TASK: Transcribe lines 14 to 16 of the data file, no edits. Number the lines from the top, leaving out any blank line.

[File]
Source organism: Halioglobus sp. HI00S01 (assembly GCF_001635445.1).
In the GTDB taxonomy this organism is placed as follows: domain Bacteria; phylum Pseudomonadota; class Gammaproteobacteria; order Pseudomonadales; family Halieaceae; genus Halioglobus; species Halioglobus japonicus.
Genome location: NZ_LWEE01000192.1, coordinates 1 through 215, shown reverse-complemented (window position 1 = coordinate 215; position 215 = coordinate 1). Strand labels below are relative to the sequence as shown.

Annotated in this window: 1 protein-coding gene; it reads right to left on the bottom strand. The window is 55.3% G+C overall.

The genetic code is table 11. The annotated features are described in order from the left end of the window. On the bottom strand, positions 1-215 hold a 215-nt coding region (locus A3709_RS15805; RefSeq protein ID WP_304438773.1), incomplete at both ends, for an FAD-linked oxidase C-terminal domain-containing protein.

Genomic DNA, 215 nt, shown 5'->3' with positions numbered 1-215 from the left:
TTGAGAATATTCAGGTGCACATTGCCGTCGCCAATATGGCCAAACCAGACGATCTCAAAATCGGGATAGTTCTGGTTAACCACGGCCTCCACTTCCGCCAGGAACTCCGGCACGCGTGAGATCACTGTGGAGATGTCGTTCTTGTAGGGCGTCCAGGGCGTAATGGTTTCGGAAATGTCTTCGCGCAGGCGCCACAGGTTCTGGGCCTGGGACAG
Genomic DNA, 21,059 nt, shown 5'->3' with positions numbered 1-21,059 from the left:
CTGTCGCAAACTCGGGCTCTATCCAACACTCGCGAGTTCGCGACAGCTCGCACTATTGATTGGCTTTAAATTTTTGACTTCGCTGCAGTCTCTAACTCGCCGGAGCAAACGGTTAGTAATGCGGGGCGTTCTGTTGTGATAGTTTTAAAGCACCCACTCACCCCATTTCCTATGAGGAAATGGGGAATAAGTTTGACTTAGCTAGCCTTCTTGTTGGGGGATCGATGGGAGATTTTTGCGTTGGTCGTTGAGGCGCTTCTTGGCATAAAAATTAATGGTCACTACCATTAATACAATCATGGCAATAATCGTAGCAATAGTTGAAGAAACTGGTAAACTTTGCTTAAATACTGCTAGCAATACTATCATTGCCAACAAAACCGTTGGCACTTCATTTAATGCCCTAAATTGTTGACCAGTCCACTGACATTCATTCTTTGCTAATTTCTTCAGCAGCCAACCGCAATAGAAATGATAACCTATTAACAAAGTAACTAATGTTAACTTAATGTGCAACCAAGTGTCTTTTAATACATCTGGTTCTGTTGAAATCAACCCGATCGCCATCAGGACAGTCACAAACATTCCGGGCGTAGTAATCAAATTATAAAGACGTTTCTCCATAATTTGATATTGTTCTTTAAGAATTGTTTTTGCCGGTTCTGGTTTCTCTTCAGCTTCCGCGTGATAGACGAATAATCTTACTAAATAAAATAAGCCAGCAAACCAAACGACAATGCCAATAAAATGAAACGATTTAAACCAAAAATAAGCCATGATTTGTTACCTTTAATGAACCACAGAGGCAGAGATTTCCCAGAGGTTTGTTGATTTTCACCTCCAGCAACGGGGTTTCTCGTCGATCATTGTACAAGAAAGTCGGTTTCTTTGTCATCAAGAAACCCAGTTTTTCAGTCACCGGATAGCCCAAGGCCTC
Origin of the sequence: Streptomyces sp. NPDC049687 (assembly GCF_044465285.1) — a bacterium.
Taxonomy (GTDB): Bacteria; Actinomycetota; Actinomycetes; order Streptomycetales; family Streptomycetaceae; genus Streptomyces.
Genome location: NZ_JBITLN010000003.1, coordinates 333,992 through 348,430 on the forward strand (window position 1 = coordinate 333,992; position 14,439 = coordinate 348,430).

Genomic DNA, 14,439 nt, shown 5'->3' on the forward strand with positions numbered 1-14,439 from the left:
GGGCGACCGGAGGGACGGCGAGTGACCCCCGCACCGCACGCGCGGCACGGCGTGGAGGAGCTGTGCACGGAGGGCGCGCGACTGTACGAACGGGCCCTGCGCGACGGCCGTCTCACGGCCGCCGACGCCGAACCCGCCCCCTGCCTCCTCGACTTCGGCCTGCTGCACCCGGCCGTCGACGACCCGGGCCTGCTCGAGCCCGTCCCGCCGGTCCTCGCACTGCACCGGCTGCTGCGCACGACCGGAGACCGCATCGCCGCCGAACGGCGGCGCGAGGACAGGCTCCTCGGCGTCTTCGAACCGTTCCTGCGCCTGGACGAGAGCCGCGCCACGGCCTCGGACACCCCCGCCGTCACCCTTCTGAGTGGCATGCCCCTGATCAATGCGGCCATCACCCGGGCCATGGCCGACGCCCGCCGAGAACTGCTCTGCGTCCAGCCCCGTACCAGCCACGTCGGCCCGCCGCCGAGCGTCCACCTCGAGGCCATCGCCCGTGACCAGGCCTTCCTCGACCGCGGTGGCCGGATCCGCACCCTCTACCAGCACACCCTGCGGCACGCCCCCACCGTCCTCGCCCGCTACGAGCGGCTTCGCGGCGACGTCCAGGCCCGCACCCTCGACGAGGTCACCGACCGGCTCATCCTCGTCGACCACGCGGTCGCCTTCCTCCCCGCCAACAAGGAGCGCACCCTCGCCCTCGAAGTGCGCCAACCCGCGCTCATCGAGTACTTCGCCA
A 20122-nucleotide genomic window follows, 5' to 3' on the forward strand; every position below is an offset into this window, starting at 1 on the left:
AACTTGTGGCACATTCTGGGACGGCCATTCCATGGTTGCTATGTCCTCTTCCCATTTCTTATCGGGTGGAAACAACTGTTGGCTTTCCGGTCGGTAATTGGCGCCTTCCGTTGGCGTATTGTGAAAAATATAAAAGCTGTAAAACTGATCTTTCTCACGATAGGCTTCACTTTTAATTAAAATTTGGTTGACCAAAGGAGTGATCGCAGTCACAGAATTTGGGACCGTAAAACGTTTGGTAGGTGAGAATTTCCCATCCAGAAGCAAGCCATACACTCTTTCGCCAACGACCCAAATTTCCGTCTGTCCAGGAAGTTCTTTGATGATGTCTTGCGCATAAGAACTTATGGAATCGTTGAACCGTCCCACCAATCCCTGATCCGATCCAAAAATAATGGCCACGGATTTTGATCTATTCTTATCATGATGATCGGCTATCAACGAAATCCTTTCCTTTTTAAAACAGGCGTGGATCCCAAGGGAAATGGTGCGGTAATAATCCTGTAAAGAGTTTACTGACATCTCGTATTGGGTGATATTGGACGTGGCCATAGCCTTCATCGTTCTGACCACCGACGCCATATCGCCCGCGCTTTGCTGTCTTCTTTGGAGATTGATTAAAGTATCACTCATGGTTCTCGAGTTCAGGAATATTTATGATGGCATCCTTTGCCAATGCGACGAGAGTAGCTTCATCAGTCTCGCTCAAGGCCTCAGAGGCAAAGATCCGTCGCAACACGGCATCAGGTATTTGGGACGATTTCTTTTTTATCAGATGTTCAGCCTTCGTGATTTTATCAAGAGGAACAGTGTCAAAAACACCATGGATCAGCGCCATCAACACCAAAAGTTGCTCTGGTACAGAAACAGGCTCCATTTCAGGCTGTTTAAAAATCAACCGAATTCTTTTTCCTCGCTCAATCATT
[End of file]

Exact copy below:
GGGCGACCGGAGGGACGGCGAGTGACCCCCGCACCGCACGCGCGGCACGGCGTGGAGGAGCTGTGCACGGAGGGCGCGCGACTGTACGAACGGGCCCTGCGCGACGGCCGTCTCACGGCCGCCGACGCCGAACCCGCCCCCTGCCTCCTCGACTTCGGCCTGCTGCACCCGGCCGTCGACGACCCGGGCCTGCTCGAGCCCGTCCCGCCGGTCCTCGCACTGCACCGGCTGCTGCGCACGACCGGAGACCGCATCGCCGCCGAACGGCGGCGCGAGGACAGGCTCCTCGGCGTCTTCGAACCGTTCCTGCGCCTGGACGAGAGCCGCGCCACGGCCTCGGACACCCCCGCCGTCACCCTTCTGAGTGGCATGCCCCTGATCAATGCGGCCATCACCCGGGCCATGGCCGACGCCCGCCGAGAACTGCTCTGCGTCCAGCCCCGTACCAGCCACGTCGGCCCGCCGCCGAGCGTCCACCTCGAGGCCATCGCCCGTGACCAGGCCTTCCTCGACCGCGGTGGCCGGATCCGCACCCTCTACCAGCACACCCTGCGGCACGCCCCCACCGTCCTCGCCCGCTACGAGCGGCTTCGCGGCGACGTCCAGGCCCGCACCCTCGACGAGGTCACCGACCGGCTCATCCTCGTCGACCACGCGGTCGCCTTCCTCCCCGCCAACAAGGAGCGCACCCTCGCCCTCGAAGTGCGCCAACCCGCGCTCATCGAGTACTTCGCCA
A 20122-nucleotide genomic window follows, 5' to 3' on the forward strand; every position below is an offset into this window, starting at 1 on the left:
AACTTGTGGCACATTCTGGGACGGCCATTCCATGGTTGCTATGTCCTCTTCCCATTTCTTATCGGGTGGAAACAACTGTTGGCTTTCCGGTCGGTAATTGGCGCCTTCCGTTGGCGTATTGTGAAAAATATAAAAGCTGTAAAACTGATCTTTCTCACGATAGGCTTCACTTTTAATTAAAATTTGGTTGACCAAAGGAGTGATCGCAGTCACAGAATTTGGGACCGTAAAACGTTTGGTAGGTGAGAATTTCCCATCCAGAAGCAAGCCATACACTCTTTCGCCAACGACCCAAATTTCCGTCTGTCCAGGAAGTTCTTTGATGATGTCTTGCGCATAAGAACTTATGGAATCGTTGAACCGTCCCACCAATCCCTGATCCGATCCAAAAATAATGGCCACGGATTTTGATCTATTCTTATCATGATGATCGGCTATCAACGAAATCCTTTCCTTTTTAAAACAGGCGTGGATCCCAAGGGAAATGGTGCGGTAATAATCCTGTAAAGAGTTTACTGACATCTCGTATTGGGTGATATTGGACGTGGCCATAGCCTTCATCGTTCTGACCACCGACGCCATATCGCCCGCGCTTTGCTGTCTTCTTTGGAGATTGATTAAAGTATCACTCATGGTTCTCGAGTTCAGGAATATTTATGATGGCATCCTTTGCCAATGCGACGAGAGTAGCTTCATCAGTCTCGCTCAAGGCCTCAGAGGCAAAGATCCGTCGCAACACGGCATCAGGTATTTGGGACGATTTCTTTTTTATCAGATGTTCAGCCTTCGTGATTTTATCAAGAGGAACAGTGTCAAAAACACCATGGATCAGCGCCATCAACACCAAAAGTTGCTCTGGTACAGAAACAGGCTCCATTTCAGGCTGTTTAAAAATCAACCGAATTCTTTTTCCTCGCTCAATCATT